Any environment that has even te smallest pool of non-shallow water should have caustics, it just doesn’t feel complete without it. Our Sewers are no exception to this. Aside from being beautiful, caustics are also extremely hard for a computer to generate on the fly, so creating something that looks good but at the same time is performant enough to not bog your game down is a challenge in en of itself.

First of there is creating the caustics, searching google for caustics gives a plethora of results. Though all of them are static single pictures. What we need is a set of animated looping caustics, because doing this by hand is too time consuming. There are 2 ways, the first is using Caustics Generators nifty little program (keep in mind the free version is only for non-commercial use).

Substance Player – Caustics Substance loaded

We however prefer to not throw money around like crazy and opted for the less accurate version using Substance Player (a free program from the creators of Substance Designer), along with the extremely well done Substance by Bruno Afonseca over at Substance share.

Substance Player gives us a great amount of control on how big the Depth should be or how large we want the texture to be. We are using 256×256 because of performance reasons.

Having created the needed caustics texture, comes the part where we actually make them work in the editor. The first try consisted of using the old method of creating a shader that supports vertex colors and manually painting the position where the caustics need to be visible. Don’t mind the shady looking baked lighting, it is purely for testing and clarity.

This leaves us with a crisp result and perfectly align-able caustics. However with one BIG downside, any object that needs to receive caustics needs to be painstakingly hand painted with the vertex colors to actually show the caustics. This of course works when you have a beach or are underwater where you have a single material for the entire ground mesh, it however doesn’t work when there are a lot of objects.

Solution 2 involves using the projector, this has the added benefit of creating caustics on any object in its view frustum.

Now this for starters looks good enough to be at least use able, it still however has some downsides. First it stretches across the entire object it hits from its current position, aside from this being extremely obvious, it also looks plain weird. Setting the texture to clamp instead of repeat gives even more problems.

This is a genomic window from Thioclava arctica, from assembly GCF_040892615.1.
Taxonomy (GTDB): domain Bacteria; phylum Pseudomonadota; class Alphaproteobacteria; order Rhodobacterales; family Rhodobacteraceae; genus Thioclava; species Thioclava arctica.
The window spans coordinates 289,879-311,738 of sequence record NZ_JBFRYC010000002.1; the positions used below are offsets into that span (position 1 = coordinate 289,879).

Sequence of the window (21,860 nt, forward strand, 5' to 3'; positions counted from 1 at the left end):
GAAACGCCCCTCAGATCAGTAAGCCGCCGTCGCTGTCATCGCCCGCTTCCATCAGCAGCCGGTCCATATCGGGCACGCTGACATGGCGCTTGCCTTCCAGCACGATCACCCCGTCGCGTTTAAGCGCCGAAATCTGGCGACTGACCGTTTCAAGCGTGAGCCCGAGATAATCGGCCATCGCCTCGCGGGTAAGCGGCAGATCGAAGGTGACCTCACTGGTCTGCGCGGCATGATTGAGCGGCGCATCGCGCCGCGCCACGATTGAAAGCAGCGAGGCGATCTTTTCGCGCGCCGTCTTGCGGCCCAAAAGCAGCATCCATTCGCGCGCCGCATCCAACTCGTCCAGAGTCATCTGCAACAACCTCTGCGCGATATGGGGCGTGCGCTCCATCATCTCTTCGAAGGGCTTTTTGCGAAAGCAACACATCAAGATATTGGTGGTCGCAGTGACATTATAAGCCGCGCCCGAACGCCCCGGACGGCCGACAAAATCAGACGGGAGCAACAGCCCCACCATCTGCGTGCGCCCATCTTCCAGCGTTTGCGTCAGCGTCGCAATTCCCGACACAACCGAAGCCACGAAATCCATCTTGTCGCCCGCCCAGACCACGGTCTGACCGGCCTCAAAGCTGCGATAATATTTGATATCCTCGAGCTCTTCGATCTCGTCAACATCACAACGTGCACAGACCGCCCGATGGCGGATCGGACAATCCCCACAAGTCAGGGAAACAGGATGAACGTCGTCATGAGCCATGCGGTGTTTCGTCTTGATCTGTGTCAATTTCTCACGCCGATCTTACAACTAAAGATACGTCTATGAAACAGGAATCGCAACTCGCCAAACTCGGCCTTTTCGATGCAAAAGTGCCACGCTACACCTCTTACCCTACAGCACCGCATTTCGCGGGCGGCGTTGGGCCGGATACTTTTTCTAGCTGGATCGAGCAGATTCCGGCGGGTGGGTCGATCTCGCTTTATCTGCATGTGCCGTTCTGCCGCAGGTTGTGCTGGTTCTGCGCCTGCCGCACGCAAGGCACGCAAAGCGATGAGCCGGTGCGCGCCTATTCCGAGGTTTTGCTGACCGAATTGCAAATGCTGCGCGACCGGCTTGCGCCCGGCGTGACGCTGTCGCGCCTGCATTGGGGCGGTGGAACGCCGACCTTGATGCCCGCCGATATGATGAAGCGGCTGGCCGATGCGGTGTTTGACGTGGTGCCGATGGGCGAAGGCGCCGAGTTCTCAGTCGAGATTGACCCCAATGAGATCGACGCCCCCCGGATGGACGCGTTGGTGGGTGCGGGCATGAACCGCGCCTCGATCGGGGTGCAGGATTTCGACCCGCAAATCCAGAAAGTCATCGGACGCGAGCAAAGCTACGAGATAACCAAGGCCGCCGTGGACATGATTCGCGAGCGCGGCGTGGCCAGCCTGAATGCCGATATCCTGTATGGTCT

On to the 3rd and final solution, simply using light cookies this in the end was the most elegant and simple solution. Light cookies are a way for Unity to tell a light (spot,point and directional) whether it should have an intensity of 0 or 1, based on a texture. In a way it works exactly the same as the projector.

This fixes the clamping without bringing any of the previous problems back to use, however there is one thing that needs fixing and that’s the strong edge coming from the texture itself. It’s an easy fix though. We simple apply a gradient on the edge of all of our textures using Photoshop batch processing, or using Substance Designer to adjust the substance file. Notice that this also gives the benefit of being able to easily adjust the intensity, color and range. But the biggest added bonus is shadows!

Now that it looks decent enough to be used in the game itself there is only one thing left to do and that is actually animating the texture. For this we create a simple script that replaces the texture at a certain interval, preferably at the same interval the textures were created: 30fps.

using UnityEngine;
public class AnimatedProjector : MonoBehaviour 
    public bool runEditor = true;
    public float fps = 30.0f;
    public bool reload;
    public string textureToReload;
    public Texture2D[] frames;    
    private int frameIndex;
    private Light projector;
//Used for in editor previews of the caustics, some performance impact
    void Update()
        if (!Application.isPlaying && runEditor)
    //Starts the actuall function
    void Awake()
            projector = GetComponent<Light>();
            InvokeRepeating("NextFrame", 1 / fps, 1 / fps);
	void NextFrame()
            projector.cookie = frames[frameIndex];
            frameIndex = (frameIndex + 1) % frames.Length;

Easy and simple, no need to use the update function as this would be too performance heavy for our particular case. What we ended up with is this: